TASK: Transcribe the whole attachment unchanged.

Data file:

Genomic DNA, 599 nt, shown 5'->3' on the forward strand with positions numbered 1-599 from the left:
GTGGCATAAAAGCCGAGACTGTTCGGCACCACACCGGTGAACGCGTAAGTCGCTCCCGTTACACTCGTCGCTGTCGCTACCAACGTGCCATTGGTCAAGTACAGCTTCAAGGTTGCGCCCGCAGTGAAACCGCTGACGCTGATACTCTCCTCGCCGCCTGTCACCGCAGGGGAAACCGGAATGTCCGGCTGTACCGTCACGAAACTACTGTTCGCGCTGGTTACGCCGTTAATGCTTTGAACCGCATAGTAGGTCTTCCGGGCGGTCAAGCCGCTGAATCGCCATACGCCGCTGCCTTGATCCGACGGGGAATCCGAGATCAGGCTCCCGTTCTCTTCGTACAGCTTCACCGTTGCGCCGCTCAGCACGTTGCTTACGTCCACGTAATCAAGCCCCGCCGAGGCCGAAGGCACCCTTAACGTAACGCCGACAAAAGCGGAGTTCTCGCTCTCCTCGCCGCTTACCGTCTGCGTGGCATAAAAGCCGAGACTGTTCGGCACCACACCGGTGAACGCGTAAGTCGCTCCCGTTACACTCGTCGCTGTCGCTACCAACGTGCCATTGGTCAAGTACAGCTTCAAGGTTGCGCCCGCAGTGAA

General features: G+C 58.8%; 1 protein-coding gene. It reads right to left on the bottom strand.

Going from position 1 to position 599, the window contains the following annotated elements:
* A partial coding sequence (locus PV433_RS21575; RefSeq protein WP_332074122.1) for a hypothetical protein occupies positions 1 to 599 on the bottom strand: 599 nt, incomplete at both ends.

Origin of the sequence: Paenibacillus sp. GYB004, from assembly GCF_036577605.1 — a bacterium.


Genomic DNA, 599 nt, shown 5'->3' on the forward strand with positions numbered 1-599 from the left:
GTGGCATAAAAGCCGAGACTGTTCGGCACCACACCGGTGAACGCGTAAGTCGCTCCCGTTACACTCGTCGCTGTCGCTACCAACGTGCCATTGGTCAAGTACAGCTTCAAGGTTGCGCCCGCAGTGAAACCGCTGACGCTGATACTCTCCTCGCCGCCTGTCACCGCAGGGGAAACCGGAATGTCCGGCTGTACCGTCACGAAACTACTGTTCGCGCTGGTTACGCCGTTAATGCTTTGAACCGCATAGTAGGTCTTCCGGGCGGTCAAGCCGCTGAATCGCCATACGCCGCTGCCTTGATCCGACGGGGAATCCGAGATCAGGCTCCCGTTCTCTTCGTACAGCTTCACCGTTGCGCCGCTCAGCACGTTGCTTACGTCCACGTAATCAAGCCCCGCCGAGGCCGAAGGCACCCTTAACGTAACGCCGACAAAAGCGGAGTTCTCGCTCTCCTCGCCGCTTACCGTCTGCGTGGCATAAAAGCCGAGACTGTTCGGCACCACACCGGTGAACGCGTAAGTCGCTCCCGTTACACTCGTCGCTGTCGCTACCAACGTGCCATTGGTCAAGTACAGCTTCAAGGTTGCGCCCGCAGTGAA

General features: G+C 58.8%; 1 protein-coding gene. It reads right to left on the bottom strand.

Going from position 1 to position 599, the window contains the following annotated elements:
* A partial coding sequence (locus PV433_RS21575; RefSeq protein WP_332074122.1) for a hypothetical protein occupies positions 1 to 599 on the bottom strand: 599 nt, incomplete at both ends.

Origin of the sequence: Paenibacillus sp. GYB004, from assembly GCF_036577605.1 — a bacterium.